This was the technique I adopted after my run with the 50/30/20 technique came to an end. What this method does is create a funnel for every single dollar you bring in. This means you have no extra expendable money lying around because every single dollar has  purpose. With this method income-expenses = zero in every period. Let me warn you… I didn’t last long on this technique, but it does help curb your ability to spend on nonsense (coughs with a full Target cart of non necessities) Your spending habits will improve dramatically using this particular budgeting technique. 

Who Should Use This Technique

You can change up where each dollar goes each month/week/day…etc. It is not particularly strict with how you spend your money, it just requires each dollar to be accounted for. It is not constraining in the fact that you can’t change up percentages or necessities as they arise. However it is not a hands off willy nilly type of budgeting technique. You do have to have control, and track your expenses meticulously. You are analyzing your money consistently to see where it goes and if it is being used in the best way possible. Nothing like staring your poor spending choices in the face to make you stop them.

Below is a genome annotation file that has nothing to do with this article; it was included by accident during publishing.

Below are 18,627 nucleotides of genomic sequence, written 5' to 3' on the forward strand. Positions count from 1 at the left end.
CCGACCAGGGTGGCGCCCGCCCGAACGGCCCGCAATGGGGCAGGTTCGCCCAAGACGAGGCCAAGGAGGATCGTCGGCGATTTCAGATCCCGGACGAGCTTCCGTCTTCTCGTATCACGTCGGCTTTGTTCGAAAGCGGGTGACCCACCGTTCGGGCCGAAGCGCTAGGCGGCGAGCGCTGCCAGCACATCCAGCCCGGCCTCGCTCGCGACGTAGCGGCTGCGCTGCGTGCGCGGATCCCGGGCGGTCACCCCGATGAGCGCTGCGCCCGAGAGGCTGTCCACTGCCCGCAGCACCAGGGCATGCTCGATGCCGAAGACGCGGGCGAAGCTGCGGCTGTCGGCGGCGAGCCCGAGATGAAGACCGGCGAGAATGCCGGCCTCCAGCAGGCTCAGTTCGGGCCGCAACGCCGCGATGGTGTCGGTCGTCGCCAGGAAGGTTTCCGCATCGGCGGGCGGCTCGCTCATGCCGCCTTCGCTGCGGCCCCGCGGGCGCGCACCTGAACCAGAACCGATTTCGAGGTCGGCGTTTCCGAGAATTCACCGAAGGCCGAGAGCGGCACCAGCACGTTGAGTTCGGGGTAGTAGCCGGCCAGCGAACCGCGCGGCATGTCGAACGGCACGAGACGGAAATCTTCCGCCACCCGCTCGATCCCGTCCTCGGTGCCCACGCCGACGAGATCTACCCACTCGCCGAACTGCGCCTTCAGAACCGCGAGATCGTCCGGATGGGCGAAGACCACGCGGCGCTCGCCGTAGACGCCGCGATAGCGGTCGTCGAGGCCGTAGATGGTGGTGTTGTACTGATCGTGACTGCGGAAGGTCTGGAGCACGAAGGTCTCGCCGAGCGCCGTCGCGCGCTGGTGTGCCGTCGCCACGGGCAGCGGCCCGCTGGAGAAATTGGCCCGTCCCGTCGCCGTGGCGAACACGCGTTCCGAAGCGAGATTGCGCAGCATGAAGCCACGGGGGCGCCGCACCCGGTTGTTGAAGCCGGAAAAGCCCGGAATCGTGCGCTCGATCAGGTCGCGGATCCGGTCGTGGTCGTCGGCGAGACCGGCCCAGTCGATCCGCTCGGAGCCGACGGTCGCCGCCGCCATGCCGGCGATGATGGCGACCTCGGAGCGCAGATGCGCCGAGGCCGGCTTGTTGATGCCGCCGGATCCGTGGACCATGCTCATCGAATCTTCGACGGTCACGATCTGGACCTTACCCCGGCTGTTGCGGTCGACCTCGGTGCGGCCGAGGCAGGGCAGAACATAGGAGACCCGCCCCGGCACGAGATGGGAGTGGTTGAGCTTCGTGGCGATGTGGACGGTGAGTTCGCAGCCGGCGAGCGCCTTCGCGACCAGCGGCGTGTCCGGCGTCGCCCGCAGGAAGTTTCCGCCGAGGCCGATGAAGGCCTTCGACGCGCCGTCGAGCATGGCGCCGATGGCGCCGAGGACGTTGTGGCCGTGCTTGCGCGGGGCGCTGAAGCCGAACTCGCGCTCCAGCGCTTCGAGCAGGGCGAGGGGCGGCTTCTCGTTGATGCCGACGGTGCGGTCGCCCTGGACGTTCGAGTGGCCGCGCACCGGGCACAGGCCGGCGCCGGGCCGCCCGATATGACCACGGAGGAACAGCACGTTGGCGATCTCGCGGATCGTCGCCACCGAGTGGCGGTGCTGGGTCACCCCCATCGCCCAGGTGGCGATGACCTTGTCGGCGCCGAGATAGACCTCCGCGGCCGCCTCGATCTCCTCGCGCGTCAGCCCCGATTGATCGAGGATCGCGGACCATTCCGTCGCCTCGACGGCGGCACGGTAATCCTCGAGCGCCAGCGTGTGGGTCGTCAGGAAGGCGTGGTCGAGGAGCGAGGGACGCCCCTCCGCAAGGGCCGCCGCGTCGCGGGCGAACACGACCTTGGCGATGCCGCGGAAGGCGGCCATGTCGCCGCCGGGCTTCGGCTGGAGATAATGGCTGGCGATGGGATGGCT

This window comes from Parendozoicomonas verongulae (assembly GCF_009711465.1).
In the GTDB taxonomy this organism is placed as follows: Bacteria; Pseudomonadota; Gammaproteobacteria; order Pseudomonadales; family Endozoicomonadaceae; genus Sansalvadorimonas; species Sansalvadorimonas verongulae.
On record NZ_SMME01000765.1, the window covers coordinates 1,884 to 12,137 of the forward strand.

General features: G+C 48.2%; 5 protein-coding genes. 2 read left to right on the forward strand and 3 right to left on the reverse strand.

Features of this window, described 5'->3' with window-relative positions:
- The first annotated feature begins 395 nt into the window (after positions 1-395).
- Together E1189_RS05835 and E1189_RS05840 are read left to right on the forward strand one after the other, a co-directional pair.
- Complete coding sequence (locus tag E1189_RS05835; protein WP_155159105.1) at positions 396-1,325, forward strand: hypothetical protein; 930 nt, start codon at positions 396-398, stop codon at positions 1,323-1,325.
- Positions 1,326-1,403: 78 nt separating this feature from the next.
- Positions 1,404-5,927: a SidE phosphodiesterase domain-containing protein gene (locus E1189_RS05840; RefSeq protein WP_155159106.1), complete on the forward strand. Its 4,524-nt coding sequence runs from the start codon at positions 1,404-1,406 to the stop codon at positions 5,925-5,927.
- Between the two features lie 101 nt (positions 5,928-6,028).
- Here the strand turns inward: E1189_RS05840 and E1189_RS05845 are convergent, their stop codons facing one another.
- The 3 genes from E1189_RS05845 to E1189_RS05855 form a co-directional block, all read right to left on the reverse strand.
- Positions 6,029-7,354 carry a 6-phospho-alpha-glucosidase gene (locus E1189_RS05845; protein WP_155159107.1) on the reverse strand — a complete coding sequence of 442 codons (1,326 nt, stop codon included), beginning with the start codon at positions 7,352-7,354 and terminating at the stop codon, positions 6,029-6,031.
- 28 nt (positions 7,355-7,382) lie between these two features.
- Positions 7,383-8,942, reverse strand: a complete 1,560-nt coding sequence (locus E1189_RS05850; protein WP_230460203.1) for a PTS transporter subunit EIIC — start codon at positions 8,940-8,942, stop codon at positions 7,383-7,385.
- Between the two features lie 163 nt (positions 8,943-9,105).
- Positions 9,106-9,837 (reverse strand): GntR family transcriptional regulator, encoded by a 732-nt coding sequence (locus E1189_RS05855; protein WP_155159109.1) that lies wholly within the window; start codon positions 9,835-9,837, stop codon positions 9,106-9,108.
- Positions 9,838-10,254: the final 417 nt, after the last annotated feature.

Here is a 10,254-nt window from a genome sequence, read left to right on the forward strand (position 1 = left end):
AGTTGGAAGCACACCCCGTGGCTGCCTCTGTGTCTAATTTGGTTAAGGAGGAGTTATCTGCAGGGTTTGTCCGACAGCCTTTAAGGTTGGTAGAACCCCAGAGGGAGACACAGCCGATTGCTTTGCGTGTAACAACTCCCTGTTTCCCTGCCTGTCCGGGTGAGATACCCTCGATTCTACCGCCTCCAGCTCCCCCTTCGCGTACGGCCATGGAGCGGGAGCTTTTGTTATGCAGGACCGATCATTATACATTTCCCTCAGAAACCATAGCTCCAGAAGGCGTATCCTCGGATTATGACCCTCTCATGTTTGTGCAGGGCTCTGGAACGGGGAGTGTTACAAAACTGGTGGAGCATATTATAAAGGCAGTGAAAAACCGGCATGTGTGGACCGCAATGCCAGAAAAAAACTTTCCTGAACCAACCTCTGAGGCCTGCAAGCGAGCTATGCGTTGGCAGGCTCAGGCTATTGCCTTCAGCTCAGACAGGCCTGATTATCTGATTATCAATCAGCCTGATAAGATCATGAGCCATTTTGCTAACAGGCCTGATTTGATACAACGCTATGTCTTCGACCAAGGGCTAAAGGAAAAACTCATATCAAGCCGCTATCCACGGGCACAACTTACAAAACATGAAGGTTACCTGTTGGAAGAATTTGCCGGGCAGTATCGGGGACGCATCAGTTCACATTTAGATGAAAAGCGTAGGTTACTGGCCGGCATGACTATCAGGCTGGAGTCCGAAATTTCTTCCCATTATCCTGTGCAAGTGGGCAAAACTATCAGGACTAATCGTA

Using this technique I was able to decide how much of my money would go into my savings and towards my debt, after my main bills were paid off. Needless to say I started spending far less on myself, and more on my Sallie Mae bill. 


This technique takes up a lot of time and brain power. I hate math, and although I am extremely organized this level of budgeting takes far too much tracking. I don’t want to track my every dollar so closely.

3. Snowball Budgeting Technique

Yup… can’t write about finance without bringing in Dave Ramsey can we? The snowball budget technique stems from the debt repayment plan of the same name. This budgeting technique is all about your debts as opposed to the previously mentioned. You allot an amount of money that you can put towards your lowest debt as an extra principal payment. You keep sending that extra amount over until the debt is paid off. You then take that extra money and the regular payment on that loan and start throwing it aggressively at your next smallest loan. 

Who Should Use This Technique

Pretty much anyone with debt should consider using this budgeting technique or at least using it as one of them. I used the avalanche method which is a similar theory except with a focus on interest rates instead of balance.